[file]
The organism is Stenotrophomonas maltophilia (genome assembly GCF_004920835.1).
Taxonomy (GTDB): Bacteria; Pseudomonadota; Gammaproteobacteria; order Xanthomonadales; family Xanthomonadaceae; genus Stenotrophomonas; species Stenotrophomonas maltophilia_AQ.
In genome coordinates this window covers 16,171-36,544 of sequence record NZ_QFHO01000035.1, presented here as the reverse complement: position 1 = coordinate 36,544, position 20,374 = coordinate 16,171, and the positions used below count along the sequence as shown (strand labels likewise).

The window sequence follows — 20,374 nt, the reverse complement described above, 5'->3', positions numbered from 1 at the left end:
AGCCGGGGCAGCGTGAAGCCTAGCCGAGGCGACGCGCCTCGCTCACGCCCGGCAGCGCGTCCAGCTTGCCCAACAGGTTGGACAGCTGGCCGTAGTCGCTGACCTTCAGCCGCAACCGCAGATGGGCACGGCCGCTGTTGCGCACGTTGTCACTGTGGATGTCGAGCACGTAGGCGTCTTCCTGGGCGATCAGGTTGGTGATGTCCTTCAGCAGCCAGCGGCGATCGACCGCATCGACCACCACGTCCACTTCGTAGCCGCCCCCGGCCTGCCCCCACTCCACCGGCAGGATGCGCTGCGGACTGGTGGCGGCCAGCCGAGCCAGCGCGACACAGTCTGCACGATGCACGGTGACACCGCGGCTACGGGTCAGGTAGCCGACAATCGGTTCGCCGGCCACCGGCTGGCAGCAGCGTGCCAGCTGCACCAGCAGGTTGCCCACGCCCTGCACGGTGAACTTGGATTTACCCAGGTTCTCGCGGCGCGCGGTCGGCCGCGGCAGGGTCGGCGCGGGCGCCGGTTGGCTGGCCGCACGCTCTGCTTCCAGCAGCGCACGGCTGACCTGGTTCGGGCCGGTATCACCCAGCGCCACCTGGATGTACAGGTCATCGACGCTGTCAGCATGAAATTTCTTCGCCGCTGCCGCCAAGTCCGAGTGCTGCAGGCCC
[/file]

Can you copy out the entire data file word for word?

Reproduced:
The organism is Stenotrophomonas maltophilia (genome assembly GCF_004920835.1).
Taxonomy (GTDB): Bacteria; Pseudomonadota; Gammaproteobacteria; order Xanthomonadales; family Xanthomonadaceae; genus Stenotrophomonas; species Stenotrophomonas maltophilia_AQ.
In genome coordinates this window covers 16,171-36,544 of sequence record NZ_QFHO01000035.1, presented here as the reverse complement: position 1 = coordinate 36,544, position 20,374 = coordinate 16,171, and the positions used below count along the sequence as shown (strand labels likewise).

The window sequence follows — 20,374 nt, the reverse complement described above, 5'->3', positions numbered from 1 at the left end:
AGCCGGGGCAGCGTGAAGCCTAGCCGAGGCGACGCGCCTCGCTCACGCCCGGCAGCGCGTCCAGCTTGCCCAACAGGTTGGACAGCTGGCCGTAGTCGCTGACCTTCAGCCGCAACCGCAGATGGGCACGGCCGCTGTTGCGCACGTTGTCACTGTGGATGTCGAGCACGTAGGCGTCTTCCTGGGCGATCAGGTTGGTGATGTCCTTCAGCAGCCAGCGGCGATCGACCGCATCGACCACCACGTCCACTTCGTAGCCGCCCCCGGCCTGCCCCCACTCCACCGGCAGGATGCGCTGCGGACTGGTGGCGGCCAGCCGAGCCAGCGCGACACAGTCTGCACGATGCACGGTGACACCGCGGCTACGGGTCAGGTAGCCGACAATCGGTTCGCCGGCCACCGGCTGGCAGCAGCGTGCCAGCTGCACCAGCAGGTTGCCCACGCCCTGCACGGTGAACTTGGATTTACCCAGGTTCTCGCGGCGCGCGGTCGGCCGCGGCAGGGTCGGCGCGGGCGCCGGTTGGCTGGCCGCACGCTCTGCTTCCAGCAGCGCACGGCTGACCTGGTTCGGGCCGGTATCACCCAGCGCCACCTGGATGTACAGGTCATCGACGCTGTCAGCATGAAATTTCTTCGCCGCTGCCGCCAAGTCCGAGTGCTGCAGGCCC